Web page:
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British slang

“Chuffed” Spiked in Merriam-Webster Online Searches Yesterday, Here’s Why and What it Means

Peter Sokolowski seemed pretty chuffed about it.

"Chuffed" didn't make my list of 10 Piece of British Slang I'd Like to See Adopted in America, but a lot of readers suggested it after the fact. That's why when lexicographer Peter Sokolowski pointed out that it was spiking in searches on Merriam-Webster's site it caught my attention. Why'd it spike, and what's it mean?

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10 Pieces of British Slang I’d Like to See Stay in the U.K.

Earlier this week, I confessed to watching much too much British television. So much so that I lobbied for 10 pieces of British slang to be adopted here in America, but just because I like some of it doesn't mean I like it all. Some British slang is confusing, distasteful, or forever marred for me by weirdly personal reasons. There were a few I liked that didn't make that list, but instead of adding more I think my time is better served by sharing 10 British slang terms I'd like to see stay on the other side of the Atlantic.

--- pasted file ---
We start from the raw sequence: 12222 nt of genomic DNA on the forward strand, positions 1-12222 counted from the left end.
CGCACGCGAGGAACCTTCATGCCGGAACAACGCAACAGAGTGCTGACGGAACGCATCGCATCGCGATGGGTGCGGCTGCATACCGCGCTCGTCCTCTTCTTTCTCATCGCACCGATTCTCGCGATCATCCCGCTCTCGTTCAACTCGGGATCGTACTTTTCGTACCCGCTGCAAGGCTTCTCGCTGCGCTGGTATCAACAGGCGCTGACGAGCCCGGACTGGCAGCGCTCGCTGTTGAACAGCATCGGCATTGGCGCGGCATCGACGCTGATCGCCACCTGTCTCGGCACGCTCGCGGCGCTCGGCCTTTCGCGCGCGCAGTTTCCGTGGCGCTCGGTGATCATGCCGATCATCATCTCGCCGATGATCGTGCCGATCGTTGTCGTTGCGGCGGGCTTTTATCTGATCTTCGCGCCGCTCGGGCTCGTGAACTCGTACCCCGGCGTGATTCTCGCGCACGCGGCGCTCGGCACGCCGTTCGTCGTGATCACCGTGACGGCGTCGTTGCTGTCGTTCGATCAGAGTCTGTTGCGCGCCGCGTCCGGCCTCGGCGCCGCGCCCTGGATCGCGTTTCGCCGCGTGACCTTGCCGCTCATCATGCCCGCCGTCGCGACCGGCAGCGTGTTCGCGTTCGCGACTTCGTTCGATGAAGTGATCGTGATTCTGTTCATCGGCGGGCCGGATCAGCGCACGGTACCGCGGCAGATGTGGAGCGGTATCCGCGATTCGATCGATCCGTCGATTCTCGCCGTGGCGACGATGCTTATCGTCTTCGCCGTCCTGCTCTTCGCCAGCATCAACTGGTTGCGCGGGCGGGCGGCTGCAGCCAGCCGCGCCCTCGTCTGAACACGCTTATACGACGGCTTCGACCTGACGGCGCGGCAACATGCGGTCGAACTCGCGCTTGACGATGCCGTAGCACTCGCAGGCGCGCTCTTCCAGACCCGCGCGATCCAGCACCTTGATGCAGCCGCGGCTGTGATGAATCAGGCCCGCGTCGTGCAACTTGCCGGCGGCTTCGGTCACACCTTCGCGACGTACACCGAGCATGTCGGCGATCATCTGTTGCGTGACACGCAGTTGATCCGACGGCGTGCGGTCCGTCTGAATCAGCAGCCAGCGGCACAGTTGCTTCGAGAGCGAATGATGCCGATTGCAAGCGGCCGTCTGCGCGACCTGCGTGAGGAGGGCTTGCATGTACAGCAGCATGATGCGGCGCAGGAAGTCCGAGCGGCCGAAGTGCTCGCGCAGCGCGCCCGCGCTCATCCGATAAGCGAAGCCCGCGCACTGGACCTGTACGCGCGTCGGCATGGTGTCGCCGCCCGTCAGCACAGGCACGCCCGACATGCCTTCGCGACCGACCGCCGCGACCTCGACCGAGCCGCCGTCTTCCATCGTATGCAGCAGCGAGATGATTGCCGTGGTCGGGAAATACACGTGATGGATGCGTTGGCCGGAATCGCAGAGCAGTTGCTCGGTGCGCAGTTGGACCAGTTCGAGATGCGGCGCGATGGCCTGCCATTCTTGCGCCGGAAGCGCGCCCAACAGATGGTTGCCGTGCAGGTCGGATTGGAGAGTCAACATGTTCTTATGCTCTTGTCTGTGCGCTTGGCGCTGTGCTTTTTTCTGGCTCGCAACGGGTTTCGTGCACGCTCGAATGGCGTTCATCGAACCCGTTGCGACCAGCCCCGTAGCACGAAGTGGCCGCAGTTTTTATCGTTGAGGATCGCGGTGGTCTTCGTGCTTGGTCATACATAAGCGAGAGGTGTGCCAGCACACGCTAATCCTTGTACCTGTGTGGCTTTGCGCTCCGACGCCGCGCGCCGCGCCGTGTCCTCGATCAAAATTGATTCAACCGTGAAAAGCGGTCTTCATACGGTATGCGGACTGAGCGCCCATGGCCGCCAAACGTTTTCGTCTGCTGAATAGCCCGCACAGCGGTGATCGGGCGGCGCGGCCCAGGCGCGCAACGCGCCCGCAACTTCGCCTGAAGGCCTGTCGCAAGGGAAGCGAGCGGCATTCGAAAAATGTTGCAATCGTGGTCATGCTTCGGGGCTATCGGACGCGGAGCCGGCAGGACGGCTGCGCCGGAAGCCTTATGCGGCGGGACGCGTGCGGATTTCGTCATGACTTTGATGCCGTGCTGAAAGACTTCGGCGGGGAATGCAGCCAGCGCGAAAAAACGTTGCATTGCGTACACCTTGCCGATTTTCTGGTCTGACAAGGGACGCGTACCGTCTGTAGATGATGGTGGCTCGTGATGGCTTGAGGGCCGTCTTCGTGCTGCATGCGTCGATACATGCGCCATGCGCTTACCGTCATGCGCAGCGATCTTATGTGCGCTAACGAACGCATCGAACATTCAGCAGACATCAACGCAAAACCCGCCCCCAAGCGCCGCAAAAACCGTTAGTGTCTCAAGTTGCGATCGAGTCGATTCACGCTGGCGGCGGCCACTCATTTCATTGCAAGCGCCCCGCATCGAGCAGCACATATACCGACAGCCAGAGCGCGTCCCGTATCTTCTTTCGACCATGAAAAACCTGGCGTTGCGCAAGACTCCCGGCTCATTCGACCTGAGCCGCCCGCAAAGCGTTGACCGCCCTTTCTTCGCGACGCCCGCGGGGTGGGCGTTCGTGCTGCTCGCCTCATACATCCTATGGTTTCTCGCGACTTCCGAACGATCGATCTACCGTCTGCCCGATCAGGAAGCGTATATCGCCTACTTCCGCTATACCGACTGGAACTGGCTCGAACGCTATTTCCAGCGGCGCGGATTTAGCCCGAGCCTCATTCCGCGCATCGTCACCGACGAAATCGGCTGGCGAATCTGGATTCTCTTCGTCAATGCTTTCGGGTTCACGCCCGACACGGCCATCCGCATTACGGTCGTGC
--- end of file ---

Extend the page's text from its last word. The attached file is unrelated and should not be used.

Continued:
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10 Pieces of British Slang I’d Like to See Adopted in America

I watch a lot of British television. My wife just watched all of Downton Abbey in about a day, and I love Doctor Who so much that we named our daughter Amelia. We're two cultures separated by a common language, but the more British television I watch, the more envious I've become of some of their slang terms, and I'd like to see some of them adopted into American English so I can use them without sounding like a jerk who's just been watching too much BBC.

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